To achieve these goals, military chemical weapons require certain characteristics: typically they are liquids at ambient temperature but have very high vapour pressure, break down within days (you don't want them lingering in territory you've occupied), and extremely rapid toxicity (to be of use on the battlefield they must incapacitate enemy troops immediately, within seconds to at most a few minutes of contact).

In contrast, the requirements for a terrorist CB weapon are almost the opposite of those for a military one. It does not need to be immediately effective; there's nothing to be gained by killing a victim in seconds as opposed to weeks. Persistence long after the attack is a positive virtue. A high vapour pressure makes handling the substance hazardous -- far better if it's a stable liquid, or even a solid. The only common factor a properly designed terrorist chemical weapon would have with a military one is toxicity.

If this sounds like a fairly abstract set of requirements, rest assured: there are plenty of compounds out there that fit the bill of goods. An example would be dimethyl mercury. Note that I'm only discussing this because (CH3)2Hg is so incredibly toxic that any soi-disant terrorists reading my blog who decide to experiment with the stuff are going to succumb to a lingering, painful death -- this stuff is nasty. It's one of the most potent neurotoxins known; it's also easier to synthesize than sarin or most other comparable agents, from relatively innocent precursors. (Note that when I say "easier to synthesize" I mean "easier for someone with a background in organic chemistry to kill themselves with". This isn't something you can knock up by accident in your kitchen using a jar of table salt and an old thermometer.)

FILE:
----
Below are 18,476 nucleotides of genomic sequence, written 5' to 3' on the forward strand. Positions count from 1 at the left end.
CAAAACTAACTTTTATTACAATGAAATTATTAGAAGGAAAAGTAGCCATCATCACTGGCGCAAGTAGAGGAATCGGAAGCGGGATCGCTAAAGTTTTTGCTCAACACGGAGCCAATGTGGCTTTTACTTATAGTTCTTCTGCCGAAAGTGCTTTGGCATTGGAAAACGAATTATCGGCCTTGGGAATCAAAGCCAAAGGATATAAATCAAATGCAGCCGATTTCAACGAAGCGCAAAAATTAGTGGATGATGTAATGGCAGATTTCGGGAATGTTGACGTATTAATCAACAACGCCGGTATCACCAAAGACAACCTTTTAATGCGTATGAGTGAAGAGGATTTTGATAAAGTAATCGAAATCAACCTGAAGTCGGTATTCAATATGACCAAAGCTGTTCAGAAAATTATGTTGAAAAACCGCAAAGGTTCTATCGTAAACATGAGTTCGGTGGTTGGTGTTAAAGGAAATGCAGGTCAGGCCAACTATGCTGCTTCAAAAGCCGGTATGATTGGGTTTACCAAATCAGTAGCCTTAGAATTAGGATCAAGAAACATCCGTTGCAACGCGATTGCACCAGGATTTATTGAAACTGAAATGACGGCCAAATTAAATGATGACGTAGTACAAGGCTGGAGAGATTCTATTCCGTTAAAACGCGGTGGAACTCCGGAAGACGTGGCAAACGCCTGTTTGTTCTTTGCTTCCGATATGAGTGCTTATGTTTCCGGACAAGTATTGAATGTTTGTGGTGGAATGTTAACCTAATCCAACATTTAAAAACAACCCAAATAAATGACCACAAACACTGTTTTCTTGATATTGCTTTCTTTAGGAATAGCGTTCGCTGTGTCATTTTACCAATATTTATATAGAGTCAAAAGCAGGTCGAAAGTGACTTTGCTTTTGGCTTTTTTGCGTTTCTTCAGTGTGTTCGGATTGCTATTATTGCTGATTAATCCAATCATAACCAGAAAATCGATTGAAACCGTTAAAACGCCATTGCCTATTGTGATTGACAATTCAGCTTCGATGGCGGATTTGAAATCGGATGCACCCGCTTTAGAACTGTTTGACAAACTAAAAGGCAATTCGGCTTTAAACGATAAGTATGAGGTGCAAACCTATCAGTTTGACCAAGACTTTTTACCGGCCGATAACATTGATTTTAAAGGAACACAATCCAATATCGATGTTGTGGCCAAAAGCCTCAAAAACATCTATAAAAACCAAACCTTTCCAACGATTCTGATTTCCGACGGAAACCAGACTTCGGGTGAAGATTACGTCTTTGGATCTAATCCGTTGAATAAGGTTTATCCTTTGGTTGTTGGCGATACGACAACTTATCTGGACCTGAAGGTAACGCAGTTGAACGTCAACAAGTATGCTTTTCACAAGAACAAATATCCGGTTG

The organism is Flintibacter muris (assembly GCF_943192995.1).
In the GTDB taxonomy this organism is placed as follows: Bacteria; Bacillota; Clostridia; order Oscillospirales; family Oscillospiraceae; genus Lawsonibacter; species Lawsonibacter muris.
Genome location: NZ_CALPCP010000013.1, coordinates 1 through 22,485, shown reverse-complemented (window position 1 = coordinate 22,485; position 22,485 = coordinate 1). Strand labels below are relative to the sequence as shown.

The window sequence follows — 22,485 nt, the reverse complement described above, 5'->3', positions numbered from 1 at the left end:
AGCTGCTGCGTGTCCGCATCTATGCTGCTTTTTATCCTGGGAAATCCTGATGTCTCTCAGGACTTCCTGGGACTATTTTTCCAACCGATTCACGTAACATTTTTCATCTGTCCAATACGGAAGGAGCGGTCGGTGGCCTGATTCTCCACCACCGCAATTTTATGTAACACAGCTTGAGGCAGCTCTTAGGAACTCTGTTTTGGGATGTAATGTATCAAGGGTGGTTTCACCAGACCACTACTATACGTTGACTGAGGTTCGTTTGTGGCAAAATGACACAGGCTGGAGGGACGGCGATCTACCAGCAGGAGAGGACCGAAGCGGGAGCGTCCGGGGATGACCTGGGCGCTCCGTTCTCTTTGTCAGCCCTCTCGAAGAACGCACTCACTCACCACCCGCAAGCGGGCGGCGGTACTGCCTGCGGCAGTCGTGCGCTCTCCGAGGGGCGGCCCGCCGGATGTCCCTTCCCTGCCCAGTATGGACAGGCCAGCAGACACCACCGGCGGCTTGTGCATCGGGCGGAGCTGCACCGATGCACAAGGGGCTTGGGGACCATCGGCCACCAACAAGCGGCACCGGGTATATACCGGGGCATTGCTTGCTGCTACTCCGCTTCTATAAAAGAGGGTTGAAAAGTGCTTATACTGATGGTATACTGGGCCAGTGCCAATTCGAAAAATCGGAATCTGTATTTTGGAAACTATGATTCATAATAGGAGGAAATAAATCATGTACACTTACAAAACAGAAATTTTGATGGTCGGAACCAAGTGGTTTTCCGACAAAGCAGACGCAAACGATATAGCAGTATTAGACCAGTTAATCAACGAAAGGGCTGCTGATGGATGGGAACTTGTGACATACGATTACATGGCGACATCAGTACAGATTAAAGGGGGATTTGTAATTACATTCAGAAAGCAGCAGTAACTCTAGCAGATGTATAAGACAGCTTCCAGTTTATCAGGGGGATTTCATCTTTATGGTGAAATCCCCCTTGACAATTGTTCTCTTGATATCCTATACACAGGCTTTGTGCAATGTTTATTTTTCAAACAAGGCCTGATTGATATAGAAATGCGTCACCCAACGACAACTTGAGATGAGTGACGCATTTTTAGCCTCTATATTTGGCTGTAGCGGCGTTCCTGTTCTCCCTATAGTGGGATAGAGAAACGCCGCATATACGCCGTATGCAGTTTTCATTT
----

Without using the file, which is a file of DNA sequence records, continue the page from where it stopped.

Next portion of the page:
Dimethylmercury is completely useless as a military chemical weapon for several reasons -- it is highly persistent, there is no way to reverse the damage it causes (which is cumulative), it is insoluble in water, it has a significantly lower vapour pressure than, e.g., Sarin, it can penetrate rubber and plastics used in protective clothing, and so on. But these same drawbacks may be assets to a terrorist weapon, especially if it were to be deployed by an organization with a supply of willing martyrs, including educated willing martyrs with chemistry degrees to synthesize the stuff and maybe apply it to the washroom door handles in a dozen shopping malls.

And there is worse stuff out there, I'm sure of it. Stuff that fits the terrorist bill of requirements for a CBW agent much better than sarin and similar, and that nobody is keeping track of.

To circle back to my original point: in looking for known military CBW threats, police and intelligence agencies are looking under the lamp post. Luckily for us, the bad guys are also in the habit of looking under lamp posts -- in no small part because that's where we're searching. But our luck won't hold indefinitely. And if we don't figure out a better way of dealing with terrorist threats than panicking over the latest Hollywood movie plot, we're going to be in trouble.

[Discuss 9/11]



posted at: 21:12 | path: /wartime | permanent link to this entry

specials:

Is SF About to Go Blind? -- Popular Science article by Greg Mone
Unwirer -- an experiment in weblog mediated collaborative fiction
Inside the MIT Media Lab -- what it's like to spend a a day wandering around the Media Lab
"Nothing like this will be built again" -- inside a nuclear reactor complex